@otus That assumes that the sender is cooperative, which is often but not always the case (see my backup example).
May
25
comment Reverse engineering a single checksum byte
This question appears to be off-topic because it is not about cryptography. It might be suitable for Reverse Engineering, though more information would probably be required for a useful answer.
May
25
comment Symmetric-Key Based authentication
Bleh. Posting a scan is lazy and rude. If you can't even be bothered to type a question, why should we be bothered to read it? And as for doing your homework, what have you tried?
May
22
comment Which tamper-protection algorithm provides the shortest output?
@D.W. Given the information in the question, there's a generic approach to authentication and confidentiality, but not to freshness. That's why I explain in my last paragraph that replays, and more generally uses out of context, are possible.
Apr
28
comment Can I make a PRNG that is secure even when state can be modified by user?
Related (for a later engineering stage): Evaluating the entropy gathering in a PRNG
Apr
25
comment State of the art RSA key generation
This doesn't answer the question at all. It isn't asking for a basic explanation of RSA, it's asking about what constraints on the two primes must be checked to avoid security pitfalls.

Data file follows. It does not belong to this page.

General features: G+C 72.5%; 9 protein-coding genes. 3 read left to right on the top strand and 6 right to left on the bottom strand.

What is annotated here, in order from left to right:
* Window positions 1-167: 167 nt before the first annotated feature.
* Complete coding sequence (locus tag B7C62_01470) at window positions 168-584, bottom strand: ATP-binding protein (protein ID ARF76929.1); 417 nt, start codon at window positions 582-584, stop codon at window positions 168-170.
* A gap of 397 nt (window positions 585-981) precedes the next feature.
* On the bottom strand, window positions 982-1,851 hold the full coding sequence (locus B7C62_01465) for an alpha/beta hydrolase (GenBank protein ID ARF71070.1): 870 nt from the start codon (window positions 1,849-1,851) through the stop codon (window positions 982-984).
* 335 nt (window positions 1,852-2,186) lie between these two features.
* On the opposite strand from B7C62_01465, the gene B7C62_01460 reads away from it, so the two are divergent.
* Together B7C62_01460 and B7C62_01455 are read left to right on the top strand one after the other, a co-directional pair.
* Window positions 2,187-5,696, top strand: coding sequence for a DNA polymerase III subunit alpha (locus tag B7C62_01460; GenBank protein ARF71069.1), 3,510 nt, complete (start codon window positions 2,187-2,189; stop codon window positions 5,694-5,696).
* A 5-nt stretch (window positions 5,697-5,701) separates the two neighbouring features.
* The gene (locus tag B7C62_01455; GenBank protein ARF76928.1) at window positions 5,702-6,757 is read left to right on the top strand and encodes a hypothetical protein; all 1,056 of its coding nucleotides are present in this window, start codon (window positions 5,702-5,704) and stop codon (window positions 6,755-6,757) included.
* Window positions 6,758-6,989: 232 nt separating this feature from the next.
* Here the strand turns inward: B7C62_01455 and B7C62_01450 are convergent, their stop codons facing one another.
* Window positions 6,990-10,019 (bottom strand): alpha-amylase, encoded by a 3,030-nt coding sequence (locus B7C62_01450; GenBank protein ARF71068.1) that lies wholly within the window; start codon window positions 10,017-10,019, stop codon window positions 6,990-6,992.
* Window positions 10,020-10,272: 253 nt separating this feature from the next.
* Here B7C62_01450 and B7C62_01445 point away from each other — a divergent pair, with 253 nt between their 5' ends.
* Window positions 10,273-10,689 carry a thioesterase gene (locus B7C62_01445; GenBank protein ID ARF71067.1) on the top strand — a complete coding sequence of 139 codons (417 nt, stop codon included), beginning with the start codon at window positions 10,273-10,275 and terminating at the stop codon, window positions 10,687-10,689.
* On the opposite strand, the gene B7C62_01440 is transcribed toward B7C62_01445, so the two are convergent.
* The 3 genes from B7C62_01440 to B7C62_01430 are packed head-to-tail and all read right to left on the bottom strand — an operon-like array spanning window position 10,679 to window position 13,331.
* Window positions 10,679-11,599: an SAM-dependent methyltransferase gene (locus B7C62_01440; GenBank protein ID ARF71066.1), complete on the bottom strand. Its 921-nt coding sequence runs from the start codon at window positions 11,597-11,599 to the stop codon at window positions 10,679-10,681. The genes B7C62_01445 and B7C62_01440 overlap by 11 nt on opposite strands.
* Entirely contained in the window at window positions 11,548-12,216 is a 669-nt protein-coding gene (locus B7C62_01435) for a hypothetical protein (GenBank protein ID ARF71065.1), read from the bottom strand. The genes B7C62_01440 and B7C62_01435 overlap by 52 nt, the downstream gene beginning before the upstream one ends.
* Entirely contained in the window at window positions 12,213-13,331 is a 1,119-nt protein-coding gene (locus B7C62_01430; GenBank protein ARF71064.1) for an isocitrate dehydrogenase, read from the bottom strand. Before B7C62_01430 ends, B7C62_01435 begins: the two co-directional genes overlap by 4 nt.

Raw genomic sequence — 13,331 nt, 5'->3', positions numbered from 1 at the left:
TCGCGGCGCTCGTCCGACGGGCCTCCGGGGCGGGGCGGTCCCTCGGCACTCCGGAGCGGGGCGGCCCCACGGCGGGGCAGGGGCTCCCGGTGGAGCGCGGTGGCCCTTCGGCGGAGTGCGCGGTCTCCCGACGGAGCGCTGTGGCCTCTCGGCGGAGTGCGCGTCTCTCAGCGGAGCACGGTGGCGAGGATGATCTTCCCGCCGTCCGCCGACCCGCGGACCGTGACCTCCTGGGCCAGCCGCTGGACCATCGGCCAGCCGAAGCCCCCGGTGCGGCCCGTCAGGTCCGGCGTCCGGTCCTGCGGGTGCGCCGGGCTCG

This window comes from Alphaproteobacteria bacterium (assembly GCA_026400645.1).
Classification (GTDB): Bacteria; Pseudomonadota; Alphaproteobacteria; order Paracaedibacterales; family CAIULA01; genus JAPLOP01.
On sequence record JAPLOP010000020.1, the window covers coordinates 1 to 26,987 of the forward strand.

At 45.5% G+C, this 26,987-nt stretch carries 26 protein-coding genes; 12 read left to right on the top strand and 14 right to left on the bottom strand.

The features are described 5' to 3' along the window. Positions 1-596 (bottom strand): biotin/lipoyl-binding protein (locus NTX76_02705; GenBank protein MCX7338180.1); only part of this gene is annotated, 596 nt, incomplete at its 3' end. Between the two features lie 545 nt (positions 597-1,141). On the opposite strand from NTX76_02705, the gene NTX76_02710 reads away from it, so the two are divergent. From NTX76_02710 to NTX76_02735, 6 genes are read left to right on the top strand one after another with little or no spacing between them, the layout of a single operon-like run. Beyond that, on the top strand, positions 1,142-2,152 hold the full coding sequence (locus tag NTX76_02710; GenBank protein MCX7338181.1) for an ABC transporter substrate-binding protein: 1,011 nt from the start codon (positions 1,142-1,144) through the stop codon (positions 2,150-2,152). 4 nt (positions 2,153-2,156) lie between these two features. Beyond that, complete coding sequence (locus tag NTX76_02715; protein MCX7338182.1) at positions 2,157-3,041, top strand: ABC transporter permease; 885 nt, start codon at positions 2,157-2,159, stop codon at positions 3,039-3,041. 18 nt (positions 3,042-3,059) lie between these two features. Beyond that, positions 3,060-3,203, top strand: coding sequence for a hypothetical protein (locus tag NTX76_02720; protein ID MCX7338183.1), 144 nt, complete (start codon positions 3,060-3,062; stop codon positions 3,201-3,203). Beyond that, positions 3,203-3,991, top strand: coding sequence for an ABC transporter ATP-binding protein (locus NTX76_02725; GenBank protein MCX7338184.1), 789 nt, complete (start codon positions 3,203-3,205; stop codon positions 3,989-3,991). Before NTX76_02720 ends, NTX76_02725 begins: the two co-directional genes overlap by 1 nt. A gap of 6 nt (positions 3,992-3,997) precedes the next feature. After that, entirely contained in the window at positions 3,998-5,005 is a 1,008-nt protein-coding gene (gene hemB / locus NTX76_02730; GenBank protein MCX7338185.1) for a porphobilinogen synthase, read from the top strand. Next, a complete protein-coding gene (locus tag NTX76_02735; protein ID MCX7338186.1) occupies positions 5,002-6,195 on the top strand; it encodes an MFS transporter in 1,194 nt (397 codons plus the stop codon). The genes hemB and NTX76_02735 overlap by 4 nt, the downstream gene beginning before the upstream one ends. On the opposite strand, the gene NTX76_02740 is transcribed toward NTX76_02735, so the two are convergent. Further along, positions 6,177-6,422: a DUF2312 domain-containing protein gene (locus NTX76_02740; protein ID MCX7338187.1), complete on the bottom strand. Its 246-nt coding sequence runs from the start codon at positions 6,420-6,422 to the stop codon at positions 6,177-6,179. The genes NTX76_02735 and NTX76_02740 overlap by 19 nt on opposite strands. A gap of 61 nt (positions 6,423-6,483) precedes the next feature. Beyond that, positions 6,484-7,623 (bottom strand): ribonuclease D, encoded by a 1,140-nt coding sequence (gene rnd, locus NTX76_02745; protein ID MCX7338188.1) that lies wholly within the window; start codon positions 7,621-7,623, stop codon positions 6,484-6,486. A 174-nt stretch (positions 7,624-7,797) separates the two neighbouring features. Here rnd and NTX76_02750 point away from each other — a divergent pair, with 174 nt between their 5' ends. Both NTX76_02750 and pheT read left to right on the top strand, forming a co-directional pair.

Apr
23
comment Spurious keys filter
I'm not sure I understand the question. Are you looking for keys that would map a given plaintext to some ciphertext containing only printing characters? Or for keys that would map any plaintext consisting only of printing characters to a ciphertext consisting of only printing characters? What do you mean by “spurious keys” (are you sure you're using the right English word here?)? Are you using “confusion” in the technical sense, and if not what do you mean? Where does key derivation come in?
Apr
22
comment Key construction in the Full Cramer-Shoup cryptosystem
I don't understand your last sentence. What do you mean by “use the less private keys”? Could you give an example?
Apr
13
comment How do they implement MAC in TLS?
@CuriousSam TLS “packets” (called records in the specification) are unrelated to how the stream is broken down into TCP packets.
Apr
9
comment SHA256-based stream cipher
Thank you @figlesquidge . I've rescinded my close vote; the question is still too broad but at least it goes well with your answer so I guess that's ok.
Apr
9
comment SHA256-based stream cipher
Please include enough information to make your question self-contained. Note that we do not do full reviews of crytographic schemes (“is this scheme secure?”). We can provide feedback about specific properties (”is this step vulnerable to this type of attack?“). If you edit your question, take care not to invalidate figlesquidge's answer.
Apr
9
comment How to attack a classical cipher using known partial plaintext?
Welcome to Stack Exchange. This answer would be more interesting if you described some algorithms to detect classical ciphers, rather than just linking to some code (whose operating principle isn't even described, at least not at that URL).